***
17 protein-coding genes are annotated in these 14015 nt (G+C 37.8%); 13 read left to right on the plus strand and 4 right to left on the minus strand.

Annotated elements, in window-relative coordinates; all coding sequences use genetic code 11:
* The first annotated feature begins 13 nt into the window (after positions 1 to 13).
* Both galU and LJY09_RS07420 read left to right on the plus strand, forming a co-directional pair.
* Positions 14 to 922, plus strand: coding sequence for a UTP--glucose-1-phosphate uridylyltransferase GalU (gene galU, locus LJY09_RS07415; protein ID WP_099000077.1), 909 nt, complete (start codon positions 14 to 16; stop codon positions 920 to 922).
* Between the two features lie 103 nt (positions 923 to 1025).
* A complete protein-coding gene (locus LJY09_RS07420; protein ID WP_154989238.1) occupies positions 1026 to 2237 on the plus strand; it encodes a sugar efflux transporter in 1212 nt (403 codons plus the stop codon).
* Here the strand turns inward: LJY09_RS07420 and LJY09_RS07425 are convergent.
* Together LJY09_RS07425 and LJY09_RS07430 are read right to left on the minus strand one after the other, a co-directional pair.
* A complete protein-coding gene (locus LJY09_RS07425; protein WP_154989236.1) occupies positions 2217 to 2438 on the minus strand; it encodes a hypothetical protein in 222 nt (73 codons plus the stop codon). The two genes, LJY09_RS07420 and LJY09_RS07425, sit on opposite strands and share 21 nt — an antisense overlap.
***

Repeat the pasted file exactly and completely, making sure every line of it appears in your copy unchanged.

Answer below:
17 protein-coding genes are annotated in these 14015 nt (G+C 37.8%); 13 read left to right on the plus strand and 4 right to left on the minus strand.

Annotated elements, in window-relative coordinates; all coding sequences use genetic code 11:
* The first annotated feature begins 13 nt into the window (after positions 1 to 13).
* Both galU and LJY09_RS07420 read left to right on the plus strand, forming a co-directional pair.
* Positions 14 to 922, plus strand: coding sequence for a UTP--glucose-1-phosphate uridylyltransferase GalU (gene galU, locus LJY09_RS07415; protein ID WP_099000077.1), 909 nt, complete (start codon positions 14 to 16; stop codon positions 920 to 922).
* Between the two features lie 103 nt (positions 923 to 1025).
* A complete protein-coding gene (locus LJY09_RS07420; protein ID WP_154989238.1) occupies positions 1026 to 2237 on the plus strand; it encodes a sugar efflux transporter in 1212 nt (403 codons plus the stop codon).
* Here the strand turns inward: LJY09_RS07420 and LJY09_RS07425 are convergent.
* Together LJY09_RS07425 and LJY09_RS07430 are read right to left on the minus strand one after the other, a co-directional pair.
* A complete protein-coding gene (locus LJY09_RS07425; protein WP_154989236.1) occupies positions 2217 to 2438 on the minus strand; it encodes a hypothetical protein in 222 nt (73 codons plus the stop codon). The two genes, LJY09_RS07420 and LJY09_RS07425, sit on opposite strands and share 21 nt — an antisense overlap.